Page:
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InfoQ Homepage Articles Building FlightCaster's Frontends for the Web and Smartphones

Building FlightCaster's Frontends for the Web and Smartphones

In part 2 of the interview with the FlightCaster team (Part 1 covered how FlightCaster is uses Clojure), the questions focus on their use of Rails and Heroku, how to gather and integrate data from multiple sources and creating multiple UIs for mobile devices and integrating them into the system.

InfoQ talked to James Bracy, Jon Bracy, Jared Strate, Jonathan Chase, of Flightcaster, and Pavel Petrek of Inmite (FlightCaster's Blackberry partner.)

InfoQ: How do you handle long running processes in your web frontend?

Jon: We use the Heroku Delayed Jobs add-in for real-time capture from many sources.  If we can't consistently capture the data, it’s gone forever,so reliability is important.   Right now the DJs handle over 2 million updates a day.  Each data source collection is run as it’s own worker queue. If a DJ goes down Heroku brings up another the work continues. If more workers are need, it is as simple a running a single command. We also use DJs for batch processing, normalization, and transformation. Times, for example, get normalized on the DJs. 
The only issue we have had was with the memory limit of the DJs when pulling the FlighStats data. The XML file were just to big. Really this revealed a flaw in how we were processing the data and is forcing us to do it a better way. So instead of using a DOM parser we are moving to a SAX parser.

InfoQ: What's the experience with Heroku in the first weeks after your launch?

Jon: Heroku has scaled on demand for the production front end - even during the peak of when the New York Times, Wall Street Journal, Reuters, Techcrunch, InfoQ and slashdot all
wrote about FlightCaster at once. Durning the peak times I felt totally comfortable deploying small fixes we found on the fly to Heroku, it just worked. They also have build in caching, so after all of two minutes setting that up, I didn't worry much.   We have also gotten great scalability for data capture and processing of the raw incomming data.

InfoQ: What's your experience with Rails so far?

Jared:  Our site is not purely Rails, there is some Javascript / ajax to simplify input and user experience.  The delay factor boxes are not part of the algorithm, logic is applied to flight data to get these.  The weather data(metar reports) is parsed and some basic logic applied to determine significant weather related delays, and inform the traveler of weather conditions.  Official status, estimated time of arrival/departure are analyzed to determine some obvious delays.  Inbound plane data analyzed to determine obvious delays. We do some simple thresholding math to determine how predictions are displayed.  Timezones were a big issue, depending on where the user is, inbound plane is, destination, etc.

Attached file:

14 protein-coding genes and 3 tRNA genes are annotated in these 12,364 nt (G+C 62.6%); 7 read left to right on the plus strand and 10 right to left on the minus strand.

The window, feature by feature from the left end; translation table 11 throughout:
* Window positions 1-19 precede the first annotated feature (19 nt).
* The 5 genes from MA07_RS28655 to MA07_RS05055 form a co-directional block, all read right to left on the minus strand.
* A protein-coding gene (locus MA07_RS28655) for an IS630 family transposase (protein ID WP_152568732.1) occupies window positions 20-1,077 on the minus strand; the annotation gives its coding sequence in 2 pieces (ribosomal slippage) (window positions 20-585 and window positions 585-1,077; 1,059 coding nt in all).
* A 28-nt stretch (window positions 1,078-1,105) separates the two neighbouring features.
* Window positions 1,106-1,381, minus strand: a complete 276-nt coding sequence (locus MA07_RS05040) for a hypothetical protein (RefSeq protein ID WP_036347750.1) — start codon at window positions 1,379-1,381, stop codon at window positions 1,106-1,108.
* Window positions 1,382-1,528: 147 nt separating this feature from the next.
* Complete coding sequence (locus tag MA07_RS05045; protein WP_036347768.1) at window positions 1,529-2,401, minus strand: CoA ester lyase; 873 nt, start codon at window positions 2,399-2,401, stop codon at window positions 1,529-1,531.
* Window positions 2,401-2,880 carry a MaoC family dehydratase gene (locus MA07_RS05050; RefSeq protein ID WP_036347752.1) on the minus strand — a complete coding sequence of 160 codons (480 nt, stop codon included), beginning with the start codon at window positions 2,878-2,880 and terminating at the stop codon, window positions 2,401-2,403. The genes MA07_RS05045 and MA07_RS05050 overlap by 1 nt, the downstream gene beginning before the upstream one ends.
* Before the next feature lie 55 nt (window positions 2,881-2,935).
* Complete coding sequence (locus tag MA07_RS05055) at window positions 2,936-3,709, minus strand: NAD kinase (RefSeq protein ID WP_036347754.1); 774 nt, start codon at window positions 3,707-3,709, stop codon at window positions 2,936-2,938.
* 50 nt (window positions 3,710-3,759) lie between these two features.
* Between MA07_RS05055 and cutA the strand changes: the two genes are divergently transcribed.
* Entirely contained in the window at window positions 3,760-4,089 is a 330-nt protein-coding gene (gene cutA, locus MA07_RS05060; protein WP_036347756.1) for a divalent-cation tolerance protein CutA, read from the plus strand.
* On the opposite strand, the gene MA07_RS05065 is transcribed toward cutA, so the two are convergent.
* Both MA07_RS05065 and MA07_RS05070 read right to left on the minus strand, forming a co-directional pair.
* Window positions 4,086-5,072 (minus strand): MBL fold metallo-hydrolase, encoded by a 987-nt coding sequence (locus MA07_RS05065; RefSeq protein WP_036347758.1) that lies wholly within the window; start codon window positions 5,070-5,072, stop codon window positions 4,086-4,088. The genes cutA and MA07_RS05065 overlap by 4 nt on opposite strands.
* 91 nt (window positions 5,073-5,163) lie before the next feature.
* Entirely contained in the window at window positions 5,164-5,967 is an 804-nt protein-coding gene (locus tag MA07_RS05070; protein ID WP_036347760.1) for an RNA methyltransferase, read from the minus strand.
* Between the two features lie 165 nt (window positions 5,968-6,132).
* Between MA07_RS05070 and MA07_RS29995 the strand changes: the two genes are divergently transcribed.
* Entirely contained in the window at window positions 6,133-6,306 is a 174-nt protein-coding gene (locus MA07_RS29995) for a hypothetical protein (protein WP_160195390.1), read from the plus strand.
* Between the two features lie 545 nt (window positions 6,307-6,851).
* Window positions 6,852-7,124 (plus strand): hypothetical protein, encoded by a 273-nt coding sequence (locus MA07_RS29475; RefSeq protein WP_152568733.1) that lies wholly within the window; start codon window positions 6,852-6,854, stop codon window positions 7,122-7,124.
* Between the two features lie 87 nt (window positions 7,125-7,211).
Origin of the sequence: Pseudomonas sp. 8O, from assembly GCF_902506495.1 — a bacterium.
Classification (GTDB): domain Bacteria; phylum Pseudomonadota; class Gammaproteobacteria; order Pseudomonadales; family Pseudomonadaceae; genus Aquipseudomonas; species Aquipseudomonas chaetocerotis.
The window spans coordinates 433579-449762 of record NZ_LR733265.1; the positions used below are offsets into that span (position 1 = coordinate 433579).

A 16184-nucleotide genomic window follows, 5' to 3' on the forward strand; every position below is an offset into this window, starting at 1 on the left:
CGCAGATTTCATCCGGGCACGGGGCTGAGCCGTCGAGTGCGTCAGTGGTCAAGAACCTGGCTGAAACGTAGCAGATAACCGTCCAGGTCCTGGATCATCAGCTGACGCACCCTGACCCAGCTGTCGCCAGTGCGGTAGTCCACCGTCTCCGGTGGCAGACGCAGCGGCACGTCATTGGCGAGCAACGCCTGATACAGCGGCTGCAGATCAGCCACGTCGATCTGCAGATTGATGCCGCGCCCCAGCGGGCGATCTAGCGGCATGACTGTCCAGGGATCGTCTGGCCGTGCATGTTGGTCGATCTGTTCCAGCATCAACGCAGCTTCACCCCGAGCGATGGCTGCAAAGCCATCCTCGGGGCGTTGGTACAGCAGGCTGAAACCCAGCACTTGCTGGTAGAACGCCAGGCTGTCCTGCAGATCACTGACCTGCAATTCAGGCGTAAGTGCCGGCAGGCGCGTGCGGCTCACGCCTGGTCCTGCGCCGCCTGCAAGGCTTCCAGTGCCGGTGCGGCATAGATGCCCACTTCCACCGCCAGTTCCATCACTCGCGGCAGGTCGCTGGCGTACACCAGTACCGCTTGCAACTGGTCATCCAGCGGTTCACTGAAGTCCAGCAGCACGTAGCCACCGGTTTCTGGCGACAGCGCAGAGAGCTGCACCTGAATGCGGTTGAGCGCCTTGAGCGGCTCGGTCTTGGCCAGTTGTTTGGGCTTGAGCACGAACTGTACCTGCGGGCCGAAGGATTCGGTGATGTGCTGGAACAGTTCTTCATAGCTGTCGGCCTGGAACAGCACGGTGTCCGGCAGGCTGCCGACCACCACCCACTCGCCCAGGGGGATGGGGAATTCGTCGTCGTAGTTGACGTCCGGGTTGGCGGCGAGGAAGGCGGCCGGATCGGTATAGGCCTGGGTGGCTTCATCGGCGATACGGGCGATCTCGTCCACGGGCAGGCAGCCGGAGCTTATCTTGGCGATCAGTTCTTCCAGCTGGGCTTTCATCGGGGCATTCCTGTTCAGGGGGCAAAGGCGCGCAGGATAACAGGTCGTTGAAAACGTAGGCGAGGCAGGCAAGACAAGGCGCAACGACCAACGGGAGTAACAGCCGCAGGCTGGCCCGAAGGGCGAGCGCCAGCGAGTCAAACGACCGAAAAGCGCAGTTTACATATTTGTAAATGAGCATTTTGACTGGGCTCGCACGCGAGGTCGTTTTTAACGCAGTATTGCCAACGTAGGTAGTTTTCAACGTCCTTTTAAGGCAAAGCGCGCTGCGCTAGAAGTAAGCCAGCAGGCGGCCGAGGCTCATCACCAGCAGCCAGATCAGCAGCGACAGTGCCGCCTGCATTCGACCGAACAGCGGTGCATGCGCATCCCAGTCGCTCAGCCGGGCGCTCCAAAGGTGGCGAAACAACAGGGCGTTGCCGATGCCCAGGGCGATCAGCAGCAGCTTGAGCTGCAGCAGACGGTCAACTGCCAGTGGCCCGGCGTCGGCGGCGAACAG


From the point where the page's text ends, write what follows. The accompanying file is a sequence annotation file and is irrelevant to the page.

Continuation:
InfoQ: Which parts of Rails do you use? All the ORM, REST, etc?

Jon: All of it for different things. But there isn't a part of Rails we don't use. Never use a field that Rails uses. We started using the 'updated_at' and 'created_at' fields for storing timestamp information about when the data got updated, not when we received it and put it in our database. This works if you tell Rails not to write to the fields, but you always have to remember to do that.

User input is parsed and given to the autocomplete; Rails autocomplete is awesome. 

InfoQ: How does the data get from the backend to the frontend?

Jon:  The Rails webserver reads in the JSON produced by the Clojure / Cascading / Hadoop side of the stack, and uses it to interpret incoming real time data and formulate the predictions.  Clients recveive the  the predictions and real time data via the REST API.  The clients are just a view, we keep the logic on the server.

InfoQ: How do you get your data? Is there one point to get the delay and other data you need?

Jon:  Right now we are pulling FAA data from the source, NOAA data for weather, and Flightstats for carriers.  We are also starting to get deals with certian carriers to pull their data directly.

InfoQ: Mashups are popular - have you run into problems with integrating data from a lot of sources?

Jon:Dates and times have been our biggest problem. Time zones and daylight savings times all have to be taken into account, otherwise you could be searching for a flight today and end up with tomorrows flight. It was often difficult to find the time zones that the airports were located in. The latitude and longitude of the airports was readily available, though. So using the latitude and longitude we were able to discover what time zone the airports were in using a time zone vector map.
Some of our sources also give invalid dates and times (such as 26:00). Data, such as invalid dates, typically just gets thrown out. Although we do get notified about  the invalid data just to keep tabs on it.  The amount of data following through our systems allows us to do this, but it really depends on the context of what you are doing.